Before green screens and CG, if you needed to shoot a scene amidst the Austrian alps or Ben-Hur’s Rome in a Hollywood studio, you turned to backdrop artists. Yet, if these colossal hand-painted works, essential to the film industry throughout Hollywood’s golden era (approximately 1920s-1960s), look unfamiliar, it’s for good reason. The artworks behind the period’s best-known films lay rolled up in the basement of MGM’s studios until recently when co-curators Thomas A. Walsh and Karen L. Maness salvaged them for the first exhibition of its kind: Art of the Hollywood Backdrop: Cinema’s Creative Legacy – which opened at Boca Raton Museum of Art, Florida last week.
Up close, these artworks might look peculiar to visitors for another reason; they were never designed to be seen by the naked eye – and not merely as a means to suspend audience disbelief. The painting process behind them was entirely unique in that they were created for the camera lens, requiring a very physical, impressionistic hand-painted style. While the backdrops may not appear photo-realistic up close, they are designed to “snap together as photo-realistic when viewed from a distance”, explains a release. “Up close they look totally different. When visitors to the museum take selfies with their phone cameras, the resulting image will look very different from what they see in person in the gallery.”
Walsh continues in the release: “In this form of painting, the deadlines and physicality required speed and confidence. The canvas was attacked with wild abandon, not courted. Their unique industrial techniques permitted them to be Norman Rockwell at one moment, and then Turner, Rembrandt or Vermeer at another.”
Another, perhaps even more impressive element of the works on display is their scale. “These are literally some of the largest paintings ever created in the world, similar to cyclorama paintings,” Walsh adds. At MGM’s peak, the studio had three shifts of scenic artists working day and night, non-stop, delivering backdrops. Maness and Walsh hope to celebrate both the unsung craftsmanship and perilous physicality required of the dozens of unidentified studio artists who worked on the canvases. Many artists remain uncredited, mainly because the studios wanted to keep a firm grip on the secret techniques utilised. The exhibition will also feature some of the tools used to deliver fine points of colour, which would hold up as realism for the camera’s eye, including brushes, rollers and sponges, spray guns and Hudson tanks, and brooms.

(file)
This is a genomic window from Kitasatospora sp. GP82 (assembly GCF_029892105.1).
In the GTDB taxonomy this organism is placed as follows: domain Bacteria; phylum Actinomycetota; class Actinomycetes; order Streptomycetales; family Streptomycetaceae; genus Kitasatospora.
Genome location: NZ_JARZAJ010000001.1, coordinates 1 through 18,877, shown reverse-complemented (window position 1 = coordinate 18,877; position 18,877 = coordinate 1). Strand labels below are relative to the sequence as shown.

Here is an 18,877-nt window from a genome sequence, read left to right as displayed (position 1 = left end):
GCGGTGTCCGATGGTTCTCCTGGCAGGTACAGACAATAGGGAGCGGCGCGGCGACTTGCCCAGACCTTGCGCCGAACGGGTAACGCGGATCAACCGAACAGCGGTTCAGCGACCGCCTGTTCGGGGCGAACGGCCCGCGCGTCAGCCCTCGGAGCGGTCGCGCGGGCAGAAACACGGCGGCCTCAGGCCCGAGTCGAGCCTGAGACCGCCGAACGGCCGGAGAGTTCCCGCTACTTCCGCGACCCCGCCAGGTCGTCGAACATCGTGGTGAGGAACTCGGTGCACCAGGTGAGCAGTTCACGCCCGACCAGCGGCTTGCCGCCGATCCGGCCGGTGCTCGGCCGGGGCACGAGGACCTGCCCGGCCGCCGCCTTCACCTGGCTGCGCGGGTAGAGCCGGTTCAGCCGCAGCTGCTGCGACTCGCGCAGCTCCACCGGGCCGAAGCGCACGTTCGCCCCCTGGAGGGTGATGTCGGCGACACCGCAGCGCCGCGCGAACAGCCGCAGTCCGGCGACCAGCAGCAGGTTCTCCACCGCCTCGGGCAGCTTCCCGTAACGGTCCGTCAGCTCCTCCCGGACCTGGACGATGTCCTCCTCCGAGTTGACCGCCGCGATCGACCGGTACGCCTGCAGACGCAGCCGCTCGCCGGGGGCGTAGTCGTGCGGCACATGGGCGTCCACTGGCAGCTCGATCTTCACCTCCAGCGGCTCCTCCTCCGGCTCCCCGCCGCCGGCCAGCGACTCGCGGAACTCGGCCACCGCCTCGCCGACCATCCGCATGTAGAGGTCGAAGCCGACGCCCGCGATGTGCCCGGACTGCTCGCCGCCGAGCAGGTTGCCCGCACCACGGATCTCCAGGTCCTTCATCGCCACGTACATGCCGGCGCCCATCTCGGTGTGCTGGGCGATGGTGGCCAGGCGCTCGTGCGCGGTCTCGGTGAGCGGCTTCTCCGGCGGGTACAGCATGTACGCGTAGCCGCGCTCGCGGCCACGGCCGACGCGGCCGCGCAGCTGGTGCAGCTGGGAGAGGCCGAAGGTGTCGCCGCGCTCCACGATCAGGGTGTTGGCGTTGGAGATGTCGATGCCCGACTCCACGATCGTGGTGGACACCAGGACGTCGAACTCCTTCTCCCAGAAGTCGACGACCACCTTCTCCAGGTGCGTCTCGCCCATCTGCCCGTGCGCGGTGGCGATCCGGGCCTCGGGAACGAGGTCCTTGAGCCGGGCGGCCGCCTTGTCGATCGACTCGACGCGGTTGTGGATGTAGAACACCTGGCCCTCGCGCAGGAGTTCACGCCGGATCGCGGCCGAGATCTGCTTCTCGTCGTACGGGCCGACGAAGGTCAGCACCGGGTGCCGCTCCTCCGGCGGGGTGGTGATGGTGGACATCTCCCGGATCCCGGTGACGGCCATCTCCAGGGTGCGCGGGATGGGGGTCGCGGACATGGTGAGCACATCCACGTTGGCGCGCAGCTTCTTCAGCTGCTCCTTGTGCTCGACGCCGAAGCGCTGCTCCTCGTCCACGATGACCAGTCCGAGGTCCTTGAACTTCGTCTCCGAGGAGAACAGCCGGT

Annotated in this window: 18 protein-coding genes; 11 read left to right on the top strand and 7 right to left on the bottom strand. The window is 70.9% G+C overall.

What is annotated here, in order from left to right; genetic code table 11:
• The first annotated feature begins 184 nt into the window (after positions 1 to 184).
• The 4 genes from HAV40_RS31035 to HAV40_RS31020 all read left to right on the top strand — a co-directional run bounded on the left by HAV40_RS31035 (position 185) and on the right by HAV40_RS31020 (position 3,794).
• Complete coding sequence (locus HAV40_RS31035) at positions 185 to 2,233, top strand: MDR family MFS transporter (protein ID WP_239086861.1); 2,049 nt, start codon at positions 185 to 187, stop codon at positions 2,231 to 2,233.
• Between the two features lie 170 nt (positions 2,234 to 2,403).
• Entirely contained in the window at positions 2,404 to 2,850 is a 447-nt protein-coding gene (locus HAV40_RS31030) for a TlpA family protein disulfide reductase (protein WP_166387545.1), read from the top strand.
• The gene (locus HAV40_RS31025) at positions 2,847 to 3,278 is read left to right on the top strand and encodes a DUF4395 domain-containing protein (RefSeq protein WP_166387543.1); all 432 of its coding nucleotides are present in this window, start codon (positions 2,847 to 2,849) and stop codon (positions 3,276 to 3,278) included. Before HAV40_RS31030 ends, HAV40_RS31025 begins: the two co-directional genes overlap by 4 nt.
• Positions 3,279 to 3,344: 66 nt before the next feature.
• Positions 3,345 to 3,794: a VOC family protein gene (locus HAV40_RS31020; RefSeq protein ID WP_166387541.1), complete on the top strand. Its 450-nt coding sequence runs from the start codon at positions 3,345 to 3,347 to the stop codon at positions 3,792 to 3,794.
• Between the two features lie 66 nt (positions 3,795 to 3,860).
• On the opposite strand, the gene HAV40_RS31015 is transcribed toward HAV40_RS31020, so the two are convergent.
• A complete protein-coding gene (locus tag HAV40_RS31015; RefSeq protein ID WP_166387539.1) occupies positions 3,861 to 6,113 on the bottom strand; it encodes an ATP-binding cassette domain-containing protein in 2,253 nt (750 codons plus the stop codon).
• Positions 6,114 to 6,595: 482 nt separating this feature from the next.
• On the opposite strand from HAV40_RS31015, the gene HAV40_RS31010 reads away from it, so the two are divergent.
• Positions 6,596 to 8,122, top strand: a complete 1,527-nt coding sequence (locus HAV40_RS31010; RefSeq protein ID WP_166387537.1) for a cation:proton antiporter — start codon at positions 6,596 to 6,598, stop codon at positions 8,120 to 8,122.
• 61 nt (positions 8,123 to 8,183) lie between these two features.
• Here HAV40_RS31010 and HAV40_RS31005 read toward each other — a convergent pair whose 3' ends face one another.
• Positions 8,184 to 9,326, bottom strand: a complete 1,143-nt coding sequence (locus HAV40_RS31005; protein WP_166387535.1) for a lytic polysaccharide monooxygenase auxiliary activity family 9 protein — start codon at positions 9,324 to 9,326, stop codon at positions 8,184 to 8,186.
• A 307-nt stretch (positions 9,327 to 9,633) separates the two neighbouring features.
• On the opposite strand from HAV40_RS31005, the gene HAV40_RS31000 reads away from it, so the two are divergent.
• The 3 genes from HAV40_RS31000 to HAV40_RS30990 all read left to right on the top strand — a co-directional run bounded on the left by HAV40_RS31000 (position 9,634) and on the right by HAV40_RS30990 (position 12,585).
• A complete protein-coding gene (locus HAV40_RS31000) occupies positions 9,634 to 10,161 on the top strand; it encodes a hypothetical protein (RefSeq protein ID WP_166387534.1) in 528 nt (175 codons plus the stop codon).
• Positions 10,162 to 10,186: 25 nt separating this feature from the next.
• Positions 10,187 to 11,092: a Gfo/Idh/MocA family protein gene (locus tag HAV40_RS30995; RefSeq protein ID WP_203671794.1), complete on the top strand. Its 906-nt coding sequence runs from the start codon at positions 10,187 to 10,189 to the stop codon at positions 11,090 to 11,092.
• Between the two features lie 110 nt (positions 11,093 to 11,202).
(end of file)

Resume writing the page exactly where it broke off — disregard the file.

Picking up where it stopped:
This display of backdrops marks the first time anyone will set eyes on the collection aside from the technicians working in the soundstages. The process of restoring and curating this mammoth collection of works is a labour of love for Maness and Walsh, who were invited to exhibit at Boca Raton Museum of Art after the museum saw a CBS Sunday Morning segment calling attention to their ongoing campaign to preserve scenic backdrops.
Art of the Hollywood Backdrop will feature 22 scenic backdrops from films between 1938 and 1968, including Singin’ in the Rain, The Sound of Music and a backdrop originally featured in Ben-Hur revived more recently for the Coens’ Hail, Caesar!. Also featured is “the grandaddy, the Babe Ruth of all Hollywood backdrops,” says Karen L. Maness in a release: North By Northwest’s Mount Rushmore backdrop. The event will also include interactive video reels offering stories behind each work alongside soundscapes related to the original films. The exhibit will run until 23 January 2023.
Backdrop: view from von Trapps’ back terrace, 30’7” x 15’8”. Photography by Sandy Carson.
About the Author
Liz (she/they) joined It’s Nice That as news writer in December 2021. After graduating in Film from The University of Bristol, she worked freelance, writing for independent publications such as Little White Lies, INDIE magazine and design studio Evermade.